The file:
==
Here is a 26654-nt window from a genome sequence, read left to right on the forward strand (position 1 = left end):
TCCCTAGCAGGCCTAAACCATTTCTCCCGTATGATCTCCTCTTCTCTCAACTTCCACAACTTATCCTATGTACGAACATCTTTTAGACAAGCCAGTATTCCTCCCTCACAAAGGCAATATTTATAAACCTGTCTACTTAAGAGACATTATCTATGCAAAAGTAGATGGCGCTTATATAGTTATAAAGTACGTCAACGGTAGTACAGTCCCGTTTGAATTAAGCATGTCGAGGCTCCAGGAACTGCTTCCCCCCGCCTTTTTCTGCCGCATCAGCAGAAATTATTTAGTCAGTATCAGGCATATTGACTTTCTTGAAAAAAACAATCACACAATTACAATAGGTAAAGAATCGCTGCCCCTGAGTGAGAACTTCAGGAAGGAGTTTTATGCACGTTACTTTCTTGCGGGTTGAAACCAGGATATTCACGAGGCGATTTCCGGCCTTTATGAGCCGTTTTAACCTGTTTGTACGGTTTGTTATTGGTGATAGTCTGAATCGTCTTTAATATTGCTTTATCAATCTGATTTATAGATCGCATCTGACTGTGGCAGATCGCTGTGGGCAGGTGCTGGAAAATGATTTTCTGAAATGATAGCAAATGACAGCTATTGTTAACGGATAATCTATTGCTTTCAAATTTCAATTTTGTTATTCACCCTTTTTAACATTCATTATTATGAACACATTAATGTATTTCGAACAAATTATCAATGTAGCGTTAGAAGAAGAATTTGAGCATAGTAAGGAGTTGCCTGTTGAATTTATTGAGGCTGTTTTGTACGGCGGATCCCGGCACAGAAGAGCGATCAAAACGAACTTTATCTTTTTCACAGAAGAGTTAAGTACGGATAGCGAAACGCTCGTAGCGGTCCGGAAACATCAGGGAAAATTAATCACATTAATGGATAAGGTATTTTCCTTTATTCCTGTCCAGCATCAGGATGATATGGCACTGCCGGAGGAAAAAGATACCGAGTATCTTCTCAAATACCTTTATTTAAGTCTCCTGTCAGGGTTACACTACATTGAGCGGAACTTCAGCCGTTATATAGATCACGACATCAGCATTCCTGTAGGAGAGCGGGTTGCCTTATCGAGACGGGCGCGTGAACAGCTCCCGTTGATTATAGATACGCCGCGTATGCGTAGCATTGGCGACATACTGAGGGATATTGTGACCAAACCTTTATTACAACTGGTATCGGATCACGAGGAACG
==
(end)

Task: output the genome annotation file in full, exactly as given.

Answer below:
Here is a 26654-nt window from a genome sequence, read left to right on the forward strand (position 1 = left end):
TCCCTAGCAGGCCTAAACCATTTCTCCCGTATGATCTCCTCTTCTCTCAACTTCCACAACTTATCCTATGTACGAACATCTTTTAGACAAGCCAGTATTCCTCCCTCACAAAGGCAATATTTATAAACCTGTCTACTTAAGAGACATTATCTATGCAAAAGTAGATGGCGCTTATATAGTTATAAAGTACGTCAACGGTAGTACAGTCCCGTTTGAATTAAGCATGTCGAGGCTCCAGGAACTGCTTCCCCCCGCCTTTTTCTGCCGCATCAGCAGAAATTATTTAGTCAGTATCAGGCATATTGACTTTCTTGAAAAAAACAATCACACAATTACAATAGGTAAAGAATCGCTGCCCCTGAGTGAGAACTTCAGGAAGGAGTTTTATGCACGTTACTTTCTTGCGGGTTGAAACCAGGATATTCACGAGGCGATTTCCGGCCTTTATGAGCCGTTTTAACCTGTTTGTACGGTTTGTTATTGGTGATAGTCTGAATCGTCTTTAATATTGCTTTATCAATCTGATTTATAGATCGCATCTGACTGTGGCAGATCGCTGTGGGCAGGTGCTGGAAAATGATTTTCTGAAATGATAGCAAATGACAGCTATTGTTAACGGATAATCTATTGCTTTCAAATTTCAATTTTGTTATTCACCCTTTTTAACATTCATTATTATGAACACATTAATGTATTTCGAACAAATTATCAATGTAGCGTTAGAAGAAGAATTTGAGCATAGTAAGGAGTTGCCTGTTGAATTTATTGAGGCTGTTTTGTACGGCGGATCCCGGCACAGAAGAGCGATCAAAACGAACTTTATCTTTTTCACAGAAGAGTTAAGTACGGATAGCGAAACGCTCGTAGCGGTCCGGAAACATCAGGGAAAATTAATCACATTAATGGATAAGGTATTTTCCTTTATTCCTGTCCAGCATCAGGATGATATGGCACTGCCGGAGGAAAAAGATACCGAGTATCTTCTCAAATACCTTTATTTAAGTCTCCTGTCAGGGTTACACTACATTGAGCGGAACTTCAGCCGTTATATAGATCACGACATCAGCATTCCTGTAGGAGAGCGGGTTGCCTTATCGAGACGGGCGCGTGAACAGCTCCCGTTGATTATAGATACGCCGCGTATGCGTAGCATTGGCGACATACTGAGGGATATTGTGACCAAACCTTTATTACAACTGGTATCGGATCACGAGGAACG